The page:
Stanza two’s ending “if you’re / a take-charge kind of girl I recommend,” wrenches subject from predicate. That break creates the impression that what is said next is not said easily and contributes to the anguish I feel in the poem’s last stanza:

house plants in the windows facing south
the cacti the cyclamen are blooming on the brink
of winter all it took was a little enforced deprivation
a little premature and structured dark

Another source of anguish, a form of pathetic fallacy (some might call it objective correlative), locates pity and horror in the image of the flowers. The most positive expression of their blooming comes in the alliterative “blooming on the brink,” by itself expressive of glorious life force. In the context of what follows, though, those plosives communicate a huge expenditure of effort. Bulbs that are forced afterwards are what my mother used to call “shot,” spent and good only for compost.

The last stanza of the poem (lines 23-26) lays out the speaker’s prescription for pessimists who want to do something about their temperaments, and the irony I detected intimated in the “glass-half-empty” and “take-charge” girls, becomes more pronounced. How is this accomplished? First, look at the very last line, the chilling “a little premature and structured dark,” words that that sound like a form of deprivation torture. “Dark” is bad enough, but when it comes prematurely, it is tragic. And a dark that is both premature and structured sounds monstrous. These lines literally raised the hair on the back of my neck and did it at least partly by sound.

of winter all it took was a little enforced deprivation
a little premature and structured dark.

That run of short e sounds (enforced, deprivation/premature)—eh eh eh—sounds like a bitter laugh. Consonant “k” (or hard “c”) sounds assert themselves in “took, structured, and dark,” along with another run of sounds, a vowel before an “r” in enforced, premature, structured; depending upon your regional inflection those last two –r constructions fully rhyme. Something sharp and harsh is conveyed by these hard c and –r constructions, reinforced by a chiasmus-like construction that occurs in both “premature” and “structured”: r_  _ _tur. Somehow, perhaps because of the suggestion of other words holding this pattern—torture and rupture—these words convey horror. And who can read that last line without thinking of death, a thing that always comes too soon (is premature) and always comes (is structured)?

Against this grim backdrop, words like “All it took” and “a little” (repeated) are hyperbolic understatements that create irony, like the old joke about having “a little cancer.” In a lecture (“Double Double”) I attended at Warren Wilson in January 2009, Voigt distinguished between dramatic and literary irony, defining the latter as an incongruity or discordance between what one says and what one means or what is understood by the reader. So it is here: words say one thing—it did not take much—and mean another—what it took was in fact something very dark and terrible.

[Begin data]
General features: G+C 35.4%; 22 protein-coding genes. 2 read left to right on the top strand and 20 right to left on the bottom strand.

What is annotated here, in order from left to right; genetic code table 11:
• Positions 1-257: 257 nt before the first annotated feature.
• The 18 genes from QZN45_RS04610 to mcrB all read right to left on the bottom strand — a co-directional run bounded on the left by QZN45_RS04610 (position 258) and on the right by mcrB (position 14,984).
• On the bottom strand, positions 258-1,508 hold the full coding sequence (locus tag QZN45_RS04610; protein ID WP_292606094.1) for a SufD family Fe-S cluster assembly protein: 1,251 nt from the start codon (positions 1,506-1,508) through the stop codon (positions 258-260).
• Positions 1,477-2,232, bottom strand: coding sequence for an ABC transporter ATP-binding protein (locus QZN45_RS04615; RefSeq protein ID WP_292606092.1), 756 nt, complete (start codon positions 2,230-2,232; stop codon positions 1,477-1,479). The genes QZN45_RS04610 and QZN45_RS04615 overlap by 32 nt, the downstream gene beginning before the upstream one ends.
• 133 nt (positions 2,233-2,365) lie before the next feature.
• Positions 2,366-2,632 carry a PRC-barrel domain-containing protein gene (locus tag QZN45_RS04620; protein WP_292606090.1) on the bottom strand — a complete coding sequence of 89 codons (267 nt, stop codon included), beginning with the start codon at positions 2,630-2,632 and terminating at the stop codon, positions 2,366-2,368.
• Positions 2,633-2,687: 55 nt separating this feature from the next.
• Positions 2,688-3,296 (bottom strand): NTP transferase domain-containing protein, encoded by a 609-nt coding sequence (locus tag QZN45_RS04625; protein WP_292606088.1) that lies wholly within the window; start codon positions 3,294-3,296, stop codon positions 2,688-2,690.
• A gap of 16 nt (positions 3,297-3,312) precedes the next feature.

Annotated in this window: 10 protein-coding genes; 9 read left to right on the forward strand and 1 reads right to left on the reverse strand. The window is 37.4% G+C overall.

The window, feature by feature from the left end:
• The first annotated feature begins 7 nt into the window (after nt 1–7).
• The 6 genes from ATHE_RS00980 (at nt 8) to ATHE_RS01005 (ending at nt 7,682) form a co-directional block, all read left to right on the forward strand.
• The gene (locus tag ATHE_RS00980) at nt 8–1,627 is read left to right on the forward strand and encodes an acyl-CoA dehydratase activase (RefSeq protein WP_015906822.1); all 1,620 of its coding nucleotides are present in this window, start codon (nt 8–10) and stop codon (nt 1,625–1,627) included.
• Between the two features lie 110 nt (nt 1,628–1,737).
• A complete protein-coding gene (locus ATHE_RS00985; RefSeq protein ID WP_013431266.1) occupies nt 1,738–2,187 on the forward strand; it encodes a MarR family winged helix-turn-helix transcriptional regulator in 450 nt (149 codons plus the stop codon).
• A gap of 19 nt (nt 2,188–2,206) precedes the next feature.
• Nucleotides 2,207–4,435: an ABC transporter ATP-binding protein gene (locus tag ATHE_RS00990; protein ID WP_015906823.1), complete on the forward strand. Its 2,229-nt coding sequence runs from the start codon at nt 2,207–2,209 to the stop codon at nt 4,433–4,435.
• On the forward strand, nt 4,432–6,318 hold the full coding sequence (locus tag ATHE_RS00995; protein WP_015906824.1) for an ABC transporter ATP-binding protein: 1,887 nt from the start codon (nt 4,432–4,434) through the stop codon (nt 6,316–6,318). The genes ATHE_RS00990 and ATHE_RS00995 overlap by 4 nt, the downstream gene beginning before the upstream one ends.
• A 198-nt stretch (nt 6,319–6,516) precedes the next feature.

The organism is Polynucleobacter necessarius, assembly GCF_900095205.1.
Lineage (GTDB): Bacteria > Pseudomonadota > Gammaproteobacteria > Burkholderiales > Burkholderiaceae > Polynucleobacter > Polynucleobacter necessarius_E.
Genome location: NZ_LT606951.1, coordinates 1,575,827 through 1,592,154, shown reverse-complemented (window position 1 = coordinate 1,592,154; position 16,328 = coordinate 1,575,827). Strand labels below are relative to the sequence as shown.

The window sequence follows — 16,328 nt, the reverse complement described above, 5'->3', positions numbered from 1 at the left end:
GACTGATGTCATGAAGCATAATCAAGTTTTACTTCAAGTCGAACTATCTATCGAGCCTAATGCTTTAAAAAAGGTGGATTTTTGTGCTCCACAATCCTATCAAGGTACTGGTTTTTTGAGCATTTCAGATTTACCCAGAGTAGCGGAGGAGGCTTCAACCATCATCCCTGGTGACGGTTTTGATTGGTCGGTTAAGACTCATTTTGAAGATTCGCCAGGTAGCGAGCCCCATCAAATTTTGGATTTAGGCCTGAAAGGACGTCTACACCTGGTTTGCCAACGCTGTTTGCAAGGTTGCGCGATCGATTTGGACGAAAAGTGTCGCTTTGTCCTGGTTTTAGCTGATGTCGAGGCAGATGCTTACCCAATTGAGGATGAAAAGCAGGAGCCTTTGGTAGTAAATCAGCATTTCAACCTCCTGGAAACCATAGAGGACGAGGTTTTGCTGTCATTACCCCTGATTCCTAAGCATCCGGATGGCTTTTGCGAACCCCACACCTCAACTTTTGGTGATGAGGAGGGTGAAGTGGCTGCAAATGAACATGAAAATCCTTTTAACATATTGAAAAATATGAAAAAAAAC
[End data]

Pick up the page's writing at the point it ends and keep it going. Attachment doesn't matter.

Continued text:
The past tense of “All it took” is important because of the way it does not quite match the tense of the whole force bloom “recommendation.” A recommendation sounds like this: I recommend plants in the windows facing south; all it takes (or will take) to accomplish this is X. In the poem, we’ve moved out of supposition and into something—“all it took”—that actually happened. What I’m suggesting is that either the speaker saw those bulbs forced when she was a child or that (maybe taking a page from her mother) she has already forced those bulbs and is looking at them, “blooming” now. A glass-half-empty girl might feel pity for the bulbs; I do, when I read these lines. Another possibility is that the forced plant image is a metaphor for the speaker herself, made to endure deprivations and disciplines that bring on bloom but also leave her exhausted and spent.

The image of the flowers in bloom is decidedly mixed, glorious on the one hand (“blooming on the brink”) and the product of an unnatural, even cruel procedure on the other. In the same lecture I mentioned above, Voigt identified a third (besides dramatic and literary) species of irony, what she called “empirical irony,” whose “crucial agency is paradox,” present in metaphors that show unexpected alliances and embody many (often contradictory) meanings. Like all irony, empirical irony means not to conceal but to reveal, and what it reveals here is tension, intensity and powerful depth and complexity of feeling. Hope comes in the form of limited consolations: deprivation can yield beauty, watching a loved one suffer can give rise to expansive emotions of patience and tenderness. Nasty, squabbling geese can take flight and create shifting patterns that dissolve hierarchy and mirror clouds. These cautious expressions of positivity temper the voice and keep it from tipping into bitterness, contributing to an overall tone that is richly complex, human, authentic, and deeply moving.



Paradise Drive book coverRebecca Foust’s fifth book, “Paradise Drive,” won the 2015 Press 53 Award for Poetry and was reviewed in the Georgia Review, Hudson Review, Huffington Post, Philadelphia Inquirer, San Francisco Chronicle, Washington Review of Books, and elsewhere. Recognitions include the 2015 American Literary Review Award for Fiction, the 2015 James Hearst Poetry Prize, the 2014 Constance Rook Creative Nonfiction Award, and fellowships from the Frost Place, MacDowell Colony, Sewanee Writer’s Conference, and West Chester Poetry Conference. “Paradise Drive” can be ordered at For more information visit

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  • Sue Ellen Thompson January 12, 2016 at 5:14 pm

    What a wonderfully profound and thorough exploration of Voigt’s excellent poem. A real gift to the casual reader of poetry as well as to the practicing poet.